TWO DAYS before the city’s new tiny home village finally opened up for its first 14 female residents, someone drove in at night to do doughnuts in the adjacent gravel parking lot.
Was it a statement of opposition to the small—yet symbolically huge—addition of a government-implemented homeless village in Kenton, or mere youthful exuberance? Opinions varied during an open house on Friday, June 9, showing off Kenton Women’s Village for the first time.
Neither motive would surprise. In March, when the Kenton Neighborhood Association held a vote to see whether residents supported a community of homeless women in an unused lot near Kenton Park, a strident minority would not be budged in their opposition—mostly rooted in the fears around safety and hygiene that cling to any discussion on homelessness.
This is precisely where Kenton Women’s Village’s key promise lies. Beyond the good the village might do for the women who live there over the next year, the project has the potential to further pave a way for new and innovative models to help address the city’s homelessness crisis.
“We know that traditional shelter does not work for everybody,” Michael Cox, a spokesperson for Mayor Ted Wheeler, told a small crowd at the recent open house. (Wheeler was at a meeting elsewhere.) “We know that a model like this really can work for people.”
That Kenton Women’s Village even exists is a testament to advocates and volunteers who’ve been relentlessly pushing this and similar models for the last year under the banner of the Village Coalition. As we’ve reported, those efforts eventually pulled in local architects and others who designed and built the tiny homes now sitting in the Kenton lot.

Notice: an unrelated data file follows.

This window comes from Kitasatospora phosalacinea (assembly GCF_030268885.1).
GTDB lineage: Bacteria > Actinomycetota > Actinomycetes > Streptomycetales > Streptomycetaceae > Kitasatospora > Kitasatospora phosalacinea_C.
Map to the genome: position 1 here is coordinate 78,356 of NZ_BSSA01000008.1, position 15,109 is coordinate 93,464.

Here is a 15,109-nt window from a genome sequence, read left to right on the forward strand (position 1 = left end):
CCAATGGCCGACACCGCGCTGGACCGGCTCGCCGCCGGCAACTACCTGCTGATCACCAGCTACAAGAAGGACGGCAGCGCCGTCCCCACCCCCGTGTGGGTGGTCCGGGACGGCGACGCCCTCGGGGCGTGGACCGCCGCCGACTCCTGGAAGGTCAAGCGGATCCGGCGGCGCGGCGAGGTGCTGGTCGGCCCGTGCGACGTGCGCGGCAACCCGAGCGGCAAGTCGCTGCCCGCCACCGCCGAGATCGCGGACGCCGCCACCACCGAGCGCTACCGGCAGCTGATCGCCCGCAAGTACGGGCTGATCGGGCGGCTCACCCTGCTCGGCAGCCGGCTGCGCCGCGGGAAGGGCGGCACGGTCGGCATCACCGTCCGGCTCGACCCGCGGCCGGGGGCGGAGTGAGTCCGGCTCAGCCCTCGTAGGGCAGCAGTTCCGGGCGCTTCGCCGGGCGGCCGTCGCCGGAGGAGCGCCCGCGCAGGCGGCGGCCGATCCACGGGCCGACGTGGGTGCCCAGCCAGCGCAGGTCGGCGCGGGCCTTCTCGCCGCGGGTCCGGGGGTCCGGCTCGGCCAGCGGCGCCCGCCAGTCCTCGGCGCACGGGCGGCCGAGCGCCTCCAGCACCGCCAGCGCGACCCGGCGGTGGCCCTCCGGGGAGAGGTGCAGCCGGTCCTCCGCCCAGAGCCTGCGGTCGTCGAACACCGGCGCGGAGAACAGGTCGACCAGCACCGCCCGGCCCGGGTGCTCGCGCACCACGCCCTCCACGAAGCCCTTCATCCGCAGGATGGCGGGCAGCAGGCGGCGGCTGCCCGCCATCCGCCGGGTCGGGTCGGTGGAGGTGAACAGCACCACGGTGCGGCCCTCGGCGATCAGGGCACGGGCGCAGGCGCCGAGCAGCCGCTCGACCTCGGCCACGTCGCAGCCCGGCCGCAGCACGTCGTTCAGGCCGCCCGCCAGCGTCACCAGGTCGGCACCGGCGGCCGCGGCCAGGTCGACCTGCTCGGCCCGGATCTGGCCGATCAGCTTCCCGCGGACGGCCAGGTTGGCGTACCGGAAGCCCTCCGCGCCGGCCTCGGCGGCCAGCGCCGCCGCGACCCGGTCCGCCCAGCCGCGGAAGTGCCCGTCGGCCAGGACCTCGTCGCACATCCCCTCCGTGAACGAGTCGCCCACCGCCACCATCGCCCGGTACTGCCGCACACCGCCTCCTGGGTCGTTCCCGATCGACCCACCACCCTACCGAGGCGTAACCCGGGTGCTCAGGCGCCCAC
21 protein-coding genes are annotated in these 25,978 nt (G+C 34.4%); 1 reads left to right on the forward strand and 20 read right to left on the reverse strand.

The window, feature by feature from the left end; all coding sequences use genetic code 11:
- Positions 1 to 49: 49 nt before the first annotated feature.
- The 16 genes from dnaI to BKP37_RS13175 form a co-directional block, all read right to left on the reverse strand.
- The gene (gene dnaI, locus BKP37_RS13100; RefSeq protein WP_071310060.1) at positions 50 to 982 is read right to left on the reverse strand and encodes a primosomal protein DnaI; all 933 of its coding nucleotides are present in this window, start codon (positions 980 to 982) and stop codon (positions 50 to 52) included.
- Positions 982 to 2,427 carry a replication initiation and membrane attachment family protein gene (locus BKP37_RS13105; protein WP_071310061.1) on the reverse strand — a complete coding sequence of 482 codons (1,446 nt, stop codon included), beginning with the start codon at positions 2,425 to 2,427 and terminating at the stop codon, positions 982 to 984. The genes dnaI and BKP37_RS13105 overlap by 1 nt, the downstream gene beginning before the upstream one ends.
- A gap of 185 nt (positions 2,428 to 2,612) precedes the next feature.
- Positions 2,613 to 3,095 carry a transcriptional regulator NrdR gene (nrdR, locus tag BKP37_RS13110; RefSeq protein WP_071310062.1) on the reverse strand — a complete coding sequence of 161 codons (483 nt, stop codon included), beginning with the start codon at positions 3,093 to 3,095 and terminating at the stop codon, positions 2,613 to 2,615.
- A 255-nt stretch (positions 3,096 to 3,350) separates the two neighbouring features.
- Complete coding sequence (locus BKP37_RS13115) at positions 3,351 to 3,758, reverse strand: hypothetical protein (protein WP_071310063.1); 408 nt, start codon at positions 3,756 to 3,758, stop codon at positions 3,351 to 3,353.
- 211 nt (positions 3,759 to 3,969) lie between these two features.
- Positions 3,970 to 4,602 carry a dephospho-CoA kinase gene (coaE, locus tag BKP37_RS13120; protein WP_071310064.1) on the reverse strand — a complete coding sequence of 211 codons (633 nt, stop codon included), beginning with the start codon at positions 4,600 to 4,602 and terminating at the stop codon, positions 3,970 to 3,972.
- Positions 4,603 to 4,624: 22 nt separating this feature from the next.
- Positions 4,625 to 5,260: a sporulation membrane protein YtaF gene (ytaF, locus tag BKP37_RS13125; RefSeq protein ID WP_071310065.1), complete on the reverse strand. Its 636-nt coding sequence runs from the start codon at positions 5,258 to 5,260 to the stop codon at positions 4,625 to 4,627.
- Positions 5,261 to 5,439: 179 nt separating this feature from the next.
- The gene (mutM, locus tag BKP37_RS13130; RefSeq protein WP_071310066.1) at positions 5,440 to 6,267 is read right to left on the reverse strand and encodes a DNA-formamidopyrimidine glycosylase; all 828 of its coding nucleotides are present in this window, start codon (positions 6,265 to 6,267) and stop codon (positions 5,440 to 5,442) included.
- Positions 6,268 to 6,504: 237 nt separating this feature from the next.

They also spurred the city to spend something like $200,000 cleaning the lot (which it owns), covering it with gravel, and purchasing two one-of-a-kind shipping containers outfitted to serve as restrooms and a kitchen. Multnomah County is chipping in nearly $150,000 to pay for a site manager and connect residents with social services through Catholic Charities.
The early buy-in makes Kenton Women’s Village an outlier—other sanctioned camps around the city got their start as acts of protest, before eventually winning over officials. But there are other signs the village model is progressing as well.
When at long last it made its way to a new home near the Moda Center earlier this month, rest area Right 2 Dream Too brought some new additions: 10 tiny homes built by students at Benson Polytechnic High School.
The new homes will go to “members” of the nonprofit, who stay in camp full-time to help run things. They’re another step toward more experimentation, helping familiarize Portland residents and leaders alike with what these villages look like, and the assistance they can provide.
The goal is that that will pay off when the proposal for the next village comes around.
As Todd Ferry, an architect with Portland State University, told the crowd at last week’s open house: “We’re hoping that you all will partner with us on the next village—and the next village.”